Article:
Emily out on the moors

“How did you write it? How did you write Wuthering Heights?” Charlotte Brontë asks her sister Emily as Emily lies on her deathbed. Emily is the answer, a feverish blend of fact and fancy, part biography, part romantic extravaganza. It’s tasteful but not twee, gothic but not ridiculously so. Pulling off the impressive feat of being about the life and the work, and taking inspiration from 1940s Hollywood, Frances O’Connor’s debut movie as a writer and director tells the (not very true at all) story of the adult life and death aged 30 of author Emily Brontë. O’Connor also borrows from Jane Austen for her story of a picky young woman who meets … Read more

The Duke

Kempton and Dorothy at home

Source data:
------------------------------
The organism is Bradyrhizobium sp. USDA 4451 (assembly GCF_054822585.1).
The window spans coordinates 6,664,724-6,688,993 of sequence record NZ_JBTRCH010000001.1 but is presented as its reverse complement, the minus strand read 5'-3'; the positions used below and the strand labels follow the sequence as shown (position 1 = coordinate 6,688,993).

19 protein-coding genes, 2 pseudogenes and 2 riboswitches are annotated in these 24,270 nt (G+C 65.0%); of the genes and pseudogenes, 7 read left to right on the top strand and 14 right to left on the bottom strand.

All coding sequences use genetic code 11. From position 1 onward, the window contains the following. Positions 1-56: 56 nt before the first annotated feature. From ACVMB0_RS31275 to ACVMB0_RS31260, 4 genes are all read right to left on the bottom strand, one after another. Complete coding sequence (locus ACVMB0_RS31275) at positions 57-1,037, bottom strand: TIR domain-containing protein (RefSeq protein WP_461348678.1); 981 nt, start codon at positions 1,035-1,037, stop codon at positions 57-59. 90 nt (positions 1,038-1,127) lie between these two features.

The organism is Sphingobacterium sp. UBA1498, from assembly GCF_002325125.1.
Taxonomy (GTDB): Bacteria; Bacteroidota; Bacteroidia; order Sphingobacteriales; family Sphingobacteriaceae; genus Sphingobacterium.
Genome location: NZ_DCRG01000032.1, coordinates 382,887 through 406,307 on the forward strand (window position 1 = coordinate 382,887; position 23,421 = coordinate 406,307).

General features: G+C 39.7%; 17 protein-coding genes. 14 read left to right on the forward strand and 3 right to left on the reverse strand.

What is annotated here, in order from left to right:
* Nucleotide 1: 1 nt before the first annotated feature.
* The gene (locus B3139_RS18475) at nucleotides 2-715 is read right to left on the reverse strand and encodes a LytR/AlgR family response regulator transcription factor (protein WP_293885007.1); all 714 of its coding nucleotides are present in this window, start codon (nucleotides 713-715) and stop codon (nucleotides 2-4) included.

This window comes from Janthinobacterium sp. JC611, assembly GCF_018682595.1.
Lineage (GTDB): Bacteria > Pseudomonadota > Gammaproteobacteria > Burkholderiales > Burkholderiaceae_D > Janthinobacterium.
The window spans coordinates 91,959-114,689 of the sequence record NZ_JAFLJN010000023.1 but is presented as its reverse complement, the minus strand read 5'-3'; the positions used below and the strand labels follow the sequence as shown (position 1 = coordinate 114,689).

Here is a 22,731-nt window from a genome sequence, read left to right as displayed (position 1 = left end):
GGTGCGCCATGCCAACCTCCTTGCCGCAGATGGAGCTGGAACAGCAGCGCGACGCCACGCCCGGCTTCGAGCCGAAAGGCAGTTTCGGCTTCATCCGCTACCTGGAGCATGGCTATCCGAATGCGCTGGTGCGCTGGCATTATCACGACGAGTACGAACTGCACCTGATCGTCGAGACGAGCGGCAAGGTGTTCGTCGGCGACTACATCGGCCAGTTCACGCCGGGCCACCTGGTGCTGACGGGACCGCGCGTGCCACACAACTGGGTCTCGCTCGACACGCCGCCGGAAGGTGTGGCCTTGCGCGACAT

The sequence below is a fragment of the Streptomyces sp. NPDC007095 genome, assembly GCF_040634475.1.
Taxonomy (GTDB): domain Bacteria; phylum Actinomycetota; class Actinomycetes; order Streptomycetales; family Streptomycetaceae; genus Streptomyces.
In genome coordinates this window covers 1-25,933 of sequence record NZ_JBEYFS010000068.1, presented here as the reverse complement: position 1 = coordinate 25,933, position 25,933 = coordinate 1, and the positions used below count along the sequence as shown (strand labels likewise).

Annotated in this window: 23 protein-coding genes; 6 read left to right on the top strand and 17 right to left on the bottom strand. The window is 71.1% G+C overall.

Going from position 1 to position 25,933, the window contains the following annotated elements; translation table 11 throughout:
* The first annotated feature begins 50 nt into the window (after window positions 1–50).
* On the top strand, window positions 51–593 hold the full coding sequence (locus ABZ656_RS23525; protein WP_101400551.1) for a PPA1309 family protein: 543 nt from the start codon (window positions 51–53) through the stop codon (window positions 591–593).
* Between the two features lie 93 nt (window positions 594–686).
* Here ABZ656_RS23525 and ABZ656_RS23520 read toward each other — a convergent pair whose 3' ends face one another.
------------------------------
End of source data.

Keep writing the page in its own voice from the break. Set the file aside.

The Duke is a great example of the sort of film that Brits make for domestic consumption and which often do pretty well internationally as well. Playing up to harmless stereotypes, they’re full of silly sausages with funny voices and odd, eccentric behaviours. Here for the most part it’s Northerners being earthy and honest and principled, while down South a different sort of daffy stereotype – posh, restrained, clean – are hauling on barristers’ outfits and judges’ horsehair wigs to use Latinate turns of phrase in the most rarefied of settings, the courtroom. Both export beautifully. Both reassure the natives even more. The stereotypes are diamond tooled in The Duke, a true story … Read more